When you have the N1 in the select list, it has to be included in the build table (first index) on the hash join, so the data set is larger - so the volume of data written to disc is larger when the hash join spills to disc - this would affect both the build and probe row sources.

    If you're nervous about fixing this problem my modifying the index, you might consider testing the query with the code changed to access the base "TASK" table, rather than the view that is introducing the extra predicate. If nothing else it will give you an idea of how much benefit you could get from adding the column to the index.

    Regards
    Jonathan Lewis
  • Jonathan Lewis
    Jonathan Lewis Member Posts: 10,115 Blue Diamond
    BIJGA wrote:

    Could you please test this and send explain plan:
    select /*+ NO_INDEX( t NDX_TASK_PROJ_RSRC) */ :"SYS_B_0" , count(*) from task t where (clndr_id = :"SYS_B_1")
    union select :"SYS_B_2" , count(*) from project where (clndr_id = :"SYS_B_3")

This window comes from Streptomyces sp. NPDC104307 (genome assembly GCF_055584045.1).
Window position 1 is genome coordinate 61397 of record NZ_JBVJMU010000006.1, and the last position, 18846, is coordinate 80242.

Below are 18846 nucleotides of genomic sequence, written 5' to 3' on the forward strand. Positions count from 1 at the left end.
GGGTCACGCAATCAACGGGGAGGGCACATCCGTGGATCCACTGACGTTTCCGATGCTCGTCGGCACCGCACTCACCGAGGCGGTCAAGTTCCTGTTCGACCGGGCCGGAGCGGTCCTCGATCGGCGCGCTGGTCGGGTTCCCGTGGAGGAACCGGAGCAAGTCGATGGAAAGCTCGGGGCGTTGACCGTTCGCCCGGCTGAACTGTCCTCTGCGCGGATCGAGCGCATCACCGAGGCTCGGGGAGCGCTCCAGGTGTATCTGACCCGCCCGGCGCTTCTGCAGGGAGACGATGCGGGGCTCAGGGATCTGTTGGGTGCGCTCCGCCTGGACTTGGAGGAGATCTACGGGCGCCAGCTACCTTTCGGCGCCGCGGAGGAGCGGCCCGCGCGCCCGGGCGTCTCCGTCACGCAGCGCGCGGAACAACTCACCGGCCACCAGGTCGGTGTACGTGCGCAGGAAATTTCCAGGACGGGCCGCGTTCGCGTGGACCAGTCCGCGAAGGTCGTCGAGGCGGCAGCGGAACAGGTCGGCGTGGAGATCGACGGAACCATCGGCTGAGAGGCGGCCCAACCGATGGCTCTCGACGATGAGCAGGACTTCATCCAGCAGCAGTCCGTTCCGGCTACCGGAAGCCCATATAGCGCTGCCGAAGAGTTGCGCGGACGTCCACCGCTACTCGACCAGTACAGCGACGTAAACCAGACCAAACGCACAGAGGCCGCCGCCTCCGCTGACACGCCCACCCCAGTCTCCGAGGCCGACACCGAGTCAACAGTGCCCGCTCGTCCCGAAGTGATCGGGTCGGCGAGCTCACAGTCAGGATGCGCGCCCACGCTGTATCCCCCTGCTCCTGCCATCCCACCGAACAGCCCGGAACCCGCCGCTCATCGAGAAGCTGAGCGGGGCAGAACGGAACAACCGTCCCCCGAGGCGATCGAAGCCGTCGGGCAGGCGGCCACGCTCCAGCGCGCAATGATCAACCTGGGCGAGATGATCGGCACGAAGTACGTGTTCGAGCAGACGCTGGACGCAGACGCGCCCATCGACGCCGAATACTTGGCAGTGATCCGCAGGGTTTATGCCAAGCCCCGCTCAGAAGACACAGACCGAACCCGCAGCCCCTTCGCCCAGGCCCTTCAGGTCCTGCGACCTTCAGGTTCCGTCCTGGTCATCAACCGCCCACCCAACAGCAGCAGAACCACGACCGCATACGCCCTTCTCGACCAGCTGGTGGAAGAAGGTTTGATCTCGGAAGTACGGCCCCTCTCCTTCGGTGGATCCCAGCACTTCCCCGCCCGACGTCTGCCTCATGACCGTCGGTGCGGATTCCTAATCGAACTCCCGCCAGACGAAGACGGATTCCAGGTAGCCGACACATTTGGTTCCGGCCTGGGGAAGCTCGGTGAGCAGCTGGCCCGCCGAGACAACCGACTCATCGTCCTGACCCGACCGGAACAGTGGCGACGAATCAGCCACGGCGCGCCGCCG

Looking at the index column lists previously supplied, your hint would give the query three options for the first part of the UNION:
    ****    TASK            NDX_TASK_DSI                     DELETE_SESSION_ID
    ****    TASK            NDX_TASK_DSI                     DELETE_DATE
    
    ****    TASK            NDX_TASK_UPDATE_DATE             PROJ_ID
    ****    TASK            NDX_TASK_UPDATE_DATE             UPDATE_DATE
    ****    TASK            NDX_TASK_UPDATE_DATE             TASK_ID
    ****    TASK            NDX_TASK_UPDATE_DATE             DELETE_SESSION_ID
    Tablescan (as previously suggested by Hemant - and we're still waiting for the results), or an index hash join using one of the other two indexes that hold the delete_session_id: and we established a few days ago that the hash join is the expensive part of the problem, not the basic data access.